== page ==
On Forgetting to Hope

Monday, December 23rd, 2013 – the first official day of winter break. I’m still in my PJs, and I have no intention of putting on business casual anything. I don’t need to form coherent sentences today, nor do I need to repeat the difference between definite and indefinite articles for the umpteenth time. I could, in all reality, try to pretend that I’m not a teacher for a whole two weeks. I didn’t even bring any marking home.

But pretending that I’m not a teacher would be a disservice to the students I teach. Because they’re pretty amazing people, and I want to tell you about them.

On Friday afternoon, we had an optional holiday assembly. Well, it was optional for students – they could either leave the building or join the festivities in the gym – but mandatory for teachers. We needed to supervise. To provide the teacher stares from across bleachers that act like an icy face wash on holiday hijinx. And I was pretty sure that I knew why.

First on the schedule of student performances was a dance number. I settled myself on the bleachers, within sight of some of my own students, who would be more likely to take my glares and sharp shakes of the head seriously. Then, I put on my no-nonsense face, which is my best impersonation of a stereotypically strict, hated teacher. I was ready to memorize the students who didn’t heed my looks of correction, to haul them to the admin right after the performance.

But I didn’t have to. From the moment the BASES dance team was introduced, the crowd was nothing but supportive. They clapped. They cheered. And they meant it. There wasn’t a sarcastic cheer to be heard as the students with intellectual disabilities – students who are on modified programs and are rarely in the same classes as the teens sitting in the bleachers – proudly followed their dance teacher’s lead and opened the assembly with their dance routine.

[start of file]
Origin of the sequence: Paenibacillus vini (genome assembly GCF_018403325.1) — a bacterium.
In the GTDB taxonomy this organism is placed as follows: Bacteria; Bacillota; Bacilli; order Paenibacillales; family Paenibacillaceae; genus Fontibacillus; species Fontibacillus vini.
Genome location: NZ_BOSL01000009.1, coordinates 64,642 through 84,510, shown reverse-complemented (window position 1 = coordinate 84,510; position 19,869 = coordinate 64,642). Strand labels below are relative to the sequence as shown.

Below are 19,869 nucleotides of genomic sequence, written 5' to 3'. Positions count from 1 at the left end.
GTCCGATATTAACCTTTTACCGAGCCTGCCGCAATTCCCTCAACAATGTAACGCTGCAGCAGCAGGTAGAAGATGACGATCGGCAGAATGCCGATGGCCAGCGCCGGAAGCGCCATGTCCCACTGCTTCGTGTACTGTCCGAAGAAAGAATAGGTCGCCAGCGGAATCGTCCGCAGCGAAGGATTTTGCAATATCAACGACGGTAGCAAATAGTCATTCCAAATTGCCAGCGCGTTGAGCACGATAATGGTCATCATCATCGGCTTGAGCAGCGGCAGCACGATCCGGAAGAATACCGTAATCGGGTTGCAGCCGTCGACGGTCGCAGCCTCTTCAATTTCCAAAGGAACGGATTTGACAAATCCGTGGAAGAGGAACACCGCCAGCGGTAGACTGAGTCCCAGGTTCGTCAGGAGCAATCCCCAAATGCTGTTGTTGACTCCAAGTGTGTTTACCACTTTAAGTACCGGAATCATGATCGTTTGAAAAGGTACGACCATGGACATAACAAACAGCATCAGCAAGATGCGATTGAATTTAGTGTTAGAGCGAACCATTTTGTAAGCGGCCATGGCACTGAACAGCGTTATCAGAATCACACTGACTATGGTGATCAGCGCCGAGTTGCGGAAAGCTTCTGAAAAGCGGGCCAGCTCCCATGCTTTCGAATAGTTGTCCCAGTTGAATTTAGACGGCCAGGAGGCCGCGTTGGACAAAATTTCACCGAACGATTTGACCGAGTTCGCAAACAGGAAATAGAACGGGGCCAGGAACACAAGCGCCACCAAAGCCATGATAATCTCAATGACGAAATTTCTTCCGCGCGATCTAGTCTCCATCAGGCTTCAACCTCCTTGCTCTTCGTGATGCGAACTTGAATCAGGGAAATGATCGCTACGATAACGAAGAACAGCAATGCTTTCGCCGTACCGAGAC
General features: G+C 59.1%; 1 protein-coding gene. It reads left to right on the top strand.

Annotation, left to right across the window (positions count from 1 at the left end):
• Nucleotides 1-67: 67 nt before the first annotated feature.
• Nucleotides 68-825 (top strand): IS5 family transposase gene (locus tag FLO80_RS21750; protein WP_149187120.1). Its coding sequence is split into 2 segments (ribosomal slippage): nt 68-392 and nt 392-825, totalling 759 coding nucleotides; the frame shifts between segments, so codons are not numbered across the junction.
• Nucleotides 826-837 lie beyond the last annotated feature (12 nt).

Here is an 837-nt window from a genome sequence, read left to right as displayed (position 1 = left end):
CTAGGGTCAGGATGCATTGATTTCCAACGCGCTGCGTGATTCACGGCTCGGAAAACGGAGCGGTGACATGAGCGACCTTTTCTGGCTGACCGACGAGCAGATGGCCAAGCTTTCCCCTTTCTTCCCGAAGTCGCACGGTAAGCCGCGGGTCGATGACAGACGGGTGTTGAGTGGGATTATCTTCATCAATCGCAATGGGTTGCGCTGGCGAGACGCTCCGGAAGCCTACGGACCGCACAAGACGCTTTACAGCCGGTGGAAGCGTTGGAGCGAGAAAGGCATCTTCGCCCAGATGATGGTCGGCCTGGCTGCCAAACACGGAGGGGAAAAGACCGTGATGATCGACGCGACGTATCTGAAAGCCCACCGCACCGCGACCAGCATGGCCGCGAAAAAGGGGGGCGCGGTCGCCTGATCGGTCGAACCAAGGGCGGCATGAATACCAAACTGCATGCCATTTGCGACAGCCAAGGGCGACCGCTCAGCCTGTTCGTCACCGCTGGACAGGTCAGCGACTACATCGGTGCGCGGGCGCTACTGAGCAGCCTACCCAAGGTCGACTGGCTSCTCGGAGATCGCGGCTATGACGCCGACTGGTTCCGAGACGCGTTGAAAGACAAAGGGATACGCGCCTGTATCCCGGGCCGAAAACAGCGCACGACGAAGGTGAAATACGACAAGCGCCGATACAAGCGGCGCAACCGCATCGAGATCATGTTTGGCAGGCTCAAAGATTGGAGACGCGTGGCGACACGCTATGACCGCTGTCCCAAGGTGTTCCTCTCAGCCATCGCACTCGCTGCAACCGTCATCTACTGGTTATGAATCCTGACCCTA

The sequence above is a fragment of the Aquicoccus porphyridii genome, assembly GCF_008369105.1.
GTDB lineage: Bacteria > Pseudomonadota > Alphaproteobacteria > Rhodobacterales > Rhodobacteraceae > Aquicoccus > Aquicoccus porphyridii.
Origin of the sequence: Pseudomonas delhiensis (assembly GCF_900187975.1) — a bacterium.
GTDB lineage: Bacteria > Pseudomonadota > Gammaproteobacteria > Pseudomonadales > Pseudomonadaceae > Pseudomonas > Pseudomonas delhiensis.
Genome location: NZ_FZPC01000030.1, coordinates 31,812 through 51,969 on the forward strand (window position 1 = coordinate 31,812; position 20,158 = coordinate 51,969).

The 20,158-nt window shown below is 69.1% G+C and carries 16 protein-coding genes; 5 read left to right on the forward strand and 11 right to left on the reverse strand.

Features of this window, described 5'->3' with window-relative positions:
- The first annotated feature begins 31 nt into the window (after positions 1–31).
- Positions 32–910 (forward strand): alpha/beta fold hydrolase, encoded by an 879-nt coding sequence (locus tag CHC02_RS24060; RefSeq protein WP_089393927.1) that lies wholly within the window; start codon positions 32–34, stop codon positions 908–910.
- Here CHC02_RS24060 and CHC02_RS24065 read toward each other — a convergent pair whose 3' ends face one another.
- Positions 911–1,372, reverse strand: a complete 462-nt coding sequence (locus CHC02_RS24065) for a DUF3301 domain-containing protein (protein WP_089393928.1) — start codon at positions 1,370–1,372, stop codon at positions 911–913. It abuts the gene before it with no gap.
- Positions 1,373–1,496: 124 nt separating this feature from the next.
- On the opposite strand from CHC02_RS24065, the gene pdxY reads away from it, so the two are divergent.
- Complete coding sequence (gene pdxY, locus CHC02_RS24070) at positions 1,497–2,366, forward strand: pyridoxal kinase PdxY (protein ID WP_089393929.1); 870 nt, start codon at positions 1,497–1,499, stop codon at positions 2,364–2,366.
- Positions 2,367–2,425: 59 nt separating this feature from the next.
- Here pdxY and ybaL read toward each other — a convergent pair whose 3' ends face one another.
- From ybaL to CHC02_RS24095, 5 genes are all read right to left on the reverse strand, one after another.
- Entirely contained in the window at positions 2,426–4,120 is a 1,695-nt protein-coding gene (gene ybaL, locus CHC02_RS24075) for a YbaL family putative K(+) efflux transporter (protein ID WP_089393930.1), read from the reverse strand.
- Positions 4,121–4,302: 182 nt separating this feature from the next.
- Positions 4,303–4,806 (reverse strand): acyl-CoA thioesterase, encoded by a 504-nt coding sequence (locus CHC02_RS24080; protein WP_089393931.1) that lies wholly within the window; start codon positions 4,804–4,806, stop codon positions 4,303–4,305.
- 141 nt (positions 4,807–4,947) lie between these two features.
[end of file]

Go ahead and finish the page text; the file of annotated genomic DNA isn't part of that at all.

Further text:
And I got choked up. The dancer’s smiles betrayed their pride and excitement to be performing in front of the school, but it was the audience’s encouragement and support that did me in.

Teens can be so unpredictable, and sometimes we have a tendency to prepare for the worst and hope for the best. I was prepared for the worst behavior at the start of this assembly, and I was rocked by what I saw instead. Maybe it was because of the epic battle I’d waged in class all week, reminders of respectful behavior seemingly needing to be worked into every third sentence, but I’d forgotten to hope for the best on Friday.

The students didn’t need my hope, though. They are the best. And they showed it.

Yes, this was an optional assembly. Most of the trouble makers or apathetic students had left for the day, but what we were left with were three-hundred or so students from grades 8-12, sitting together, supporting their peers, showing what awesome human beings they are. And they deserve a shout-out for reminding me that there’s always good to be found, even when you forget to hope for it.